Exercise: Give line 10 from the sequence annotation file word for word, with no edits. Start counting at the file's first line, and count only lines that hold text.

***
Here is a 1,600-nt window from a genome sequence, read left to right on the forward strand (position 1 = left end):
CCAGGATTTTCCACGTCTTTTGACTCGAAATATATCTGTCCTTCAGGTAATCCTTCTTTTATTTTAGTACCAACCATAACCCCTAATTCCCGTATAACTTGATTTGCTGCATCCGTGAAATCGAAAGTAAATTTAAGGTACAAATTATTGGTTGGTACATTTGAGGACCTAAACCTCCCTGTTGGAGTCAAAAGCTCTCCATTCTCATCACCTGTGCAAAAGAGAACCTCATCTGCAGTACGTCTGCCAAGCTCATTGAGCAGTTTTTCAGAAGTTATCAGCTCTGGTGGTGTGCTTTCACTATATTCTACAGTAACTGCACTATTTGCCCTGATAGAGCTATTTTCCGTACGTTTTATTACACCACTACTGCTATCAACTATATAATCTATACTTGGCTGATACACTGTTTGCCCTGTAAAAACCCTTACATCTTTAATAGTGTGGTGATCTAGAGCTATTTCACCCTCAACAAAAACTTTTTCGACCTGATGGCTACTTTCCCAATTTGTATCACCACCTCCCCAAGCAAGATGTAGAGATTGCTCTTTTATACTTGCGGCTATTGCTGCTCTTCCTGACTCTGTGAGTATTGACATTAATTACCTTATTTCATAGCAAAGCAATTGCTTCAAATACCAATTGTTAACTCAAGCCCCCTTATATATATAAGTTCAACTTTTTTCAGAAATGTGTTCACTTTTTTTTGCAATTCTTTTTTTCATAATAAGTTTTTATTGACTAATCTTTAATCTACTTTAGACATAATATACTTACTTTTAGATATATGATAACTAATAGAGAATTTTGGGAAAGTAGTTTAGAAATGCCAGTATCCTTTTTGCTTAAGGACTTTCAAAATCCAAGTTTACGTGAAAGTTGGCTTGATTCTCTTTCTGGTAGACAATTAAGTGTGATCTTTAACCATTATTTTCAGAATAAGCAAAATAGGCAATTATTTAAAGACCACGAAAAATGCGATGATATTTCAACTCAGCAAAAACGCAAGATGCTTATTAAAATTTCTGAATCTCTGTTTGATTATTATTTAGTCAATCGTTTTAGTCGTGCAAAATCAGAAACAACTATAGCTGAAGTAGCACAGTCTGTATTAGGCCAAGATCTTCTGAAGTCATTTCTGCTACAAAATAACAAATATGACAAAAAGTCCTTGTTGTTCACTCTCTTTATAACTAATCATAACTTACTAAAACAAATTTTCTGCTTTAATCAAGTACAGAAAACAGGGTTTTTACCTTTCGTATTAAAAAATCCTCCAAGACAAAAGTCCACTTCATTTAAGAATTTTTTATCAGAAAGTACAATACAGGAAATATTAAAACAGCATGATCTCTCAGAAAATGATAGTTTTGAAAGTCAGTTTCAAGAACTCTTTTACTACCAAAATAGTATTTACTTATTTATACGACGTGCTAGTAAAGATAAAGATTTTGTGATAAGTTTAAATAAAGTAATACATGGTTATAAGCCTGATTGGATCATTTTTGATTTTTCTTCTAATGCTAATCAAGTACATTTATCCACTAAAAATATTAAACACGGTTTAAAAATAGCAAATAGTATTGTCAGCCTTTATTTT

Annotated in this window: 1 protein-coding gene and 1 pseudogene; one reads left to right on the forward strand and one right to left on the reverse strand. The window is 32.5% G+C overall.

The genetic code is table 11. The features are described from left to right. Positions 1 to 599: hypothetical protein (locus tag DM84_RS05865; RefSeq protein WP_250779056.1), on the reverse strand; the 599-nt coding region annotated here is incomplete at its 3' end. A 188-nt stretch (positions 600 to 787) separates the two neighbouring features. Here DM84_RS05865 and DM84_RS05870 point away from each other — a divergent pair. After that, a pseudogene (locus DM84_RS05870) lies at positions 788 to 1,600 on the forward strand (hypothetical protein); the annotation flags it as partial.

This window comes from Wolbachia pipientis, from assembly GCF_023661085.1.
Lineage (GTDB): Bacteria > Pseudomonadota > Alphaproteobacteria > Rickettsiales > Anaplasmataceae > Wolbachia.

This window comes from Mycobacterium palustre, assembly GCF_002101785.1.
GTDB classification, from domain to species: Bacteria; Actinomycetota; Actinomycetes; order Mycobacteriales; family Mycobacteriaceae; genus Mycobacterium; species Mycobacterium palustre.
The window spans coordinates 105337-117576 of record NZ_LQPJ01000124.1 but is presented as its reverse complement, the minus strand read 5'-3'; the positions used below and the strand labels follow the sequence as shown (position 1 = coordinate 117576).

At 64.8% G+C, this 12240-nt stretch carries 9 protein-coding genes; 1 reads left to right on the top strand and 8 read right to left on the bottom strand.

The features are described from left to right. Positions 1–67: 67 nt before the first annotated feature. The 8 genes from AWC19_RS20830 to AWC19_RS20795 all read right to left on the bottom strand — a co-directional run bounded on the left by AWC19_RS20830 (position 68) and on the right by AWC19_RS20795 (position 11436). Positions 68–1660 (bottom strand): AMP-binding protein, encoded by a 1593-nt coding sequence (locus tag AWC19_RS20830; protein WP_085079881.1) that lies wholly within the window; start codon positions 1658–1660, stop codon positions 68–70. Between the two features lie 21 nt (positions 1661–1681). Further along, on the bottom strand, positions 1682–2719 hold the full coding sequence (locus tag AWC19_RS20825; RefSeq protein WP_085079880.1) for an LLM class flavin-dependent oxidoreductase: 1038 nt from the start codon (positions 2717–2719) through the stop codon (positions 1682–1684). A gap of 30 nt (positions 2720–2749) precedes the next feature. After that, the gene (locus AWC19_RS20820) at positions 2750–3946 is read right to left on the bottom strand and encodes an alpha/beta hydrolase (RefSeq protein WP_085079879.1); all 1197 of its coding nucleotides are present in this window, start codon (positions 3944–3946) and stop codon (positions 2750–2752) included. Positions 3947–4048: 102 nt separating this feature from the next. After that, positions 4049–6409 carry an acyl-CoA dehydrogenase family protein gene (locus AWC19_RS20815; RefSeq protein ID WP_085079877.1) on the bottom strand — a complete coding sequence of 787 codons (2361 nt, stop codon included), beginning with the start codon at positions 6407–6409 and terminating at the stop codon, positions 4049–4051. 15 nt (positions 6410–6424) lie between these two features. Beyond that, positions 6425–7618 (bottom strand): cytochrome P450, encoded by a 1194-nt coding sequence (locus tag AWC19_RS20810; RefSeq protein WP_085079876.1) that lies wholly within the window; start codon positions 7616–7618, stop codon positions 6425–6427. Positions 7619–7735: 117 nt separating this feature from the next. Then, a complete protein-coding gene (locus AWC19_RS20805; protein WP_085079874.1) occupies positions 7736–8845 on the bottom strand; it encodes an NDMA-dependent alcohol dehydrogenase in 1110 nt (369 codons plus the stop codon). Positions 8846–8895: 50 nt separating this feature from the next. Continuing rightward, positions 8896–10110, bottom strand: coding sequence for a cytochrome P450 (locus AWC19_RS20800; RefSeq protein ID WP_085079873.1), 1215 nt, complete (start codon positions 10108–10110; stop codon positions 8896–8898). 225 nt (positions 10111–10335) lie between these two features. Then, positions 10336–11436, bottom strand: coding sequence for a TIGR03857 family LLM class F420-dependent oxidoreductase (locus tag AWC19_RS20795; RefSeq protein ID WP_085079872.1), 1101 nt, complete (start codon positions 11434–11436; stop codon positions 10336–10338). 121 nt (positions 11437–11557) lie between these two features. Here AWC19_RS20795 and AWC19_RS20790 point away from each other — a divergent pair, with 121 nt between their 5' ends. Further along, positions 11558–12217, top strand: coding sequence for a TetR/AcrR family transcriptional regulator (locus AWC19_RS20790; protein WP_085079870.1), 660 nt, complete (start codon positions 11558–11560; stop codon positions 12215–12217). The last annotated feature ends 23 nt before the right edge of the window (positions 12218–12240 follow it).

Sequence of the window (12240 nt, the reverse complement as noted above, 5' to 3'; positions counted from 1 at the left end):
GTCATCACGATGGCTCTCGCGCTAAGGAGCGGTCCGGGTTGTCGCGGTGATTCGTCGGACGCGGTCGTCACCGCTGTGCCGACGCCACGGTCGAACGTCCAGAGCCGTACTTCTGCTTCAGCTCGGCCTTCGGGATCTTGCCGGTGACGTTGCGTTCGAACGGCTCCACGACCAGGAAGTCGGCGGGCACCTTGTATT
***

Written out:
At 64.8% G+C, this 12240-nt stretch carries 9 protein-coding genes; 1 reads left to right on the top strand and 8 read right to left on the bottom strand.